I hear this phrase from time to time. Sometimes it’s proclaimed as a self-evident truth: if your ordinary life is a mess, you obviously aren’t much of a magic worker or you’d do something to get it in order. Other times I hear it slammed as victim-blaming of people who are dealing with economic or other problems not of their own making.
Right or wrong, the phrase remains in use and it’s worth exploring in a little more depth.
First of all, if the stories of our ancestors teach us anything, it’s that we are not defined by our circumstances but by our responses to them. A hero is someone who does great things in difficult situations. Simply looking at someone’s circumstances – or looking at your own – tells you nothing about his or her character and competency.
But circumstances are temporary and constantly changing, and the classic definition of magic is the art and science of creating change in accordance with Will. It is reasonable to expect that if magical people find ourselves in unfavorable circumstances, we will practice our art and science and create changes to make things better – at least within the limits of what magic can and can’t do.
None of us have perfect lives – by anyone’s standards – including those who are highly skilled magicians or devoted priests. To dismiss someone as a “poor magician” because their lives aren’t what we think they should be is arrogant at best.
But over time, circumstances become patterns and patterns become character.
Watch your thoughts; they become words.
Watch your words; they become actions.
Watch your actions; they become habit.
Watch your habits; they become character.
Watch your character; it becomes your destiny.
― Lao Tzu
A magician whose life is in constant chaos needs to look for the cause of the chaos. Does he need to put the grimoire down and pick up a book on home finance? Does he need to cut back on walking between the worlds and start walking in this world – both figuratively and literally? This isn’t just a Pagan thing – my Baptist father used to rant against people who were “so heavenly minded they’re no earthly good.”
I rant against “Pagan Standard Time” not because I’m a slave to the mainstream culture’s infatuation with efficiency but because habitual lateness is a sign of failure to properly plan. If a ritual starts late because the leaders underestimated how long it would take to get ready, what else did they underestimate? What’s the likelihood they made the ritual as good as it could be? What’s the likelihood they spent the necessary time in meditation and prayer with the deities and spirits they intend to invoke and honor?
I’ve yet to do a perfect ritual, and I cut beginners a lot more slack than I cut experienced magicians and ritual leaders. But a consistent pattern of lateness and disorganization tells me I’m dealing with a poor magician.A magician who has sacrificed material comfort to concentrate on her practice and her craft is a different matter. There are only so many hours in day and so many days in a life, and while it is possible to bring magic and spirituality into a mundane workplace (someone has to make corporate environments less toxic!), if you want to be an artist or an activist you are likely to have to accept a lower material standard of living to find the time your art requires.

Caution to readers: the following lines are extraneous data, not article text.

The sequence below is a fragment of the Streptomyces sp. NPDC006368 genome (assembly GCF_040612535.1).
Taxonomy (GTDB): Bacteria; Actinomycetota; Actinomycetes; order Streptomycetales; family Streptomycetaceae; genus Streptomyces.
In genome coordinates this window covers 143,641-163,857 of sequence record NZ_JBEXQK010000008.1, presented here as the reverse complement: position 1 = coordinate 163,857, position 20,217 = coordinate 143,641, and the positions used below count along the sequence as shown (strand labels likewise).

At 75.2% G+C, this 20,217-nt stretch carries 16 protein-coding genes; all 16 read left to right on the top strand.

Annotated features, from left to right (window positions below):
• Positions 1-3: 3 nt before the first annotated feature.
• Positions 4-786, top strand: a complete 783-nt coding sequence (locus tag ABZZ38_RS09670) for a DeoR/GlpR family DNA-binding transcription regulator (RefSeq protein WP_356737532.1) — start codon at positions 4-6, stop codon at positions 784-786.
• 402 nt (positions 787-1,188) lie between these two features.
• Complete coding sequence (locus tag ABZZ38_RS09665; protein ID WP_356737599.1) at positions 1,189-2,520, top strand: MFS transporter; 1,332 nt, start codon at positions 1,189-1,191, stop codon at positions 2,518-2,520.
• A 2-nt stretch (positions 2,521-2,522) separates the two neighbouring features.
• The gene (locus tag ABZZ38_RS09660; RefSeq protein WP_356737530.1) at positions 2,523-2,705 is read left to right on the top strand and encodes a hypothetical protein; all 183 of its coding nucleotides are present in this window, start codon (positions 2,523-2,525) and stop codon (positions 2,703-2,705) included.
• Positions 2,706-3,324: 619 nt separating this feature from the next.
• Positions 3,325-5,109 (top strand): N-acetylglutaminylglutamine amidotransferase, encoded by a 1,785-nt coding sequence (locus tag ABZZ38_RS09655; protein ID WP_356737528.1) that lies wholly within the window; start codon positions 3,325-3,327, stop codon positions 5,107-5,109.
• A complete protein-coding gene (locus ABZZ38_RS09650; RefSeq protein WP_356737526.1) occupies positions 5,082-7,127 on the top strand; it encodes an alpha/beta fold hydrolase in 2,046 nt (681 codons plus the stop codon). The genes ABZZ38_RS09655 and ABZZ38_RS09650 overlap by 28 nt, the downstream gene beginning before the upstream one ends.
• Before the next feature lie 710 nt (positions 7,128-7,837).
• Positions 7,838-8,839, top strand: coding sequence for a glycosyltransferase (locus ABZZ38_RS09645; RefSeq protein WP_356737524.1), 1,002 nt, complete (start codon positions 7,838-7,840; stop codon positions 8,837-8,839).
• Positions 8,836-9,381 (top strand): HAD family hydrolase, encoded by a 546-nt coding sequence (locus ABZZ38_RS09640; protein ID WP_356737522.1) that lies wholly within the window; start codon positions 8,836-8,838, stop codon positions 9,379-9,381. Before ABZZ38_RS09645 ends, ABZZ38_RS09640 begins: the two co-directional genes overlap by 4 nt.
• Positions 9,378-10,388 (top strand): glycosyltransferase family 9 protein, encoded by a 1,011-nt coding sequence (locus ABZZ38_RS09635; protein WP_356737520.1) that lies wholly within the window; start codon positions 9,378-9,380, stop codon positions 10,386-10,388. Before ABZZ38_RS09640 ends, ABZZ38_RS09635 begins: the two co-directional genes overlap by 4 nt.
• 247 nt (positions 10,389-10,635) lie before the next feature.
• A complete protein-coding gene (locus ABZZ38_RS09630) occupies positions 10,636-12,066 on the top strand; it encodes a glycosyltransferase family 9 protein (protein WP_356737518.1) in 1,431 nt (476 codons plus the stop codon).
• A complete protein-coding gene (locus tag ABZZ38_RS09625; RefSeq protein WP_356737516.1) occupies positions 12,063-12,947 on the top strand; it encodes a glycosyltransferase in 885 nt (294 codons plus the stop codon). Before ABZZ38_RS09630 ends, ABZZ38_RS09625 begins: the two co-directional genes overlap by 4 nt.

This isn’t a question of “working” vs. “not working.” All of us have an obligation to provide for ourselves and our families. It’s a question of deciding what we’re going to work on, what we’re going to work for, and how long we’re going to work on it. Monks agree to live in great simplicity and at times in depravation. It’s a hard life that’s not for everyone, but most of us can recognize the monks’ poor material condition is a sign of spiritual maturity, not weakness.
A magician who has little material wealth and constantly complains about it needs to re-examine his priorities. Does he really need more than he has to be content? Maybe he does – nobody can say how much is enough for someone else. But maybe he needs to accept that he already has enough and his true happiness won’t come from more stuff but from deeper spiritual practice and more devoted service.
It’s worth thinking about the converse, too: maybe a wealthy Druid is a good Druid and maybe he isn’t. We aren’t Puritans – material wealth isn’t a sign of the favor of the Gods, or a sign of skill with magic. Neither is it a sign of selling out. It’s worth remembering that Gerald Gardner was able to be a full-time writer and promoter of Wicca because he was drawing a civil service pension from his years working for the British government in Asia.
So, is a poor magician a poor magician? Maybe – it depends on whether she’s made different trade-offs from what society expects or whether she isn’t paying enough attention to the details of her own life.
Are you following a leader or a teacher who’s a poor magician? Is your role model demonstrating behaviors that are unhelpful and unwise? Or does he simply need less stuff than you do?
Are you a poor magician? If your life is in disorder, start getting it in order one thing at a time. If you need more, start taking steps – both magical and mundane – to obtain what you lack. But if you have what you truly need, perhaps all that is required is to recognize that blessed fact and dive head-first into the calling of your True Will.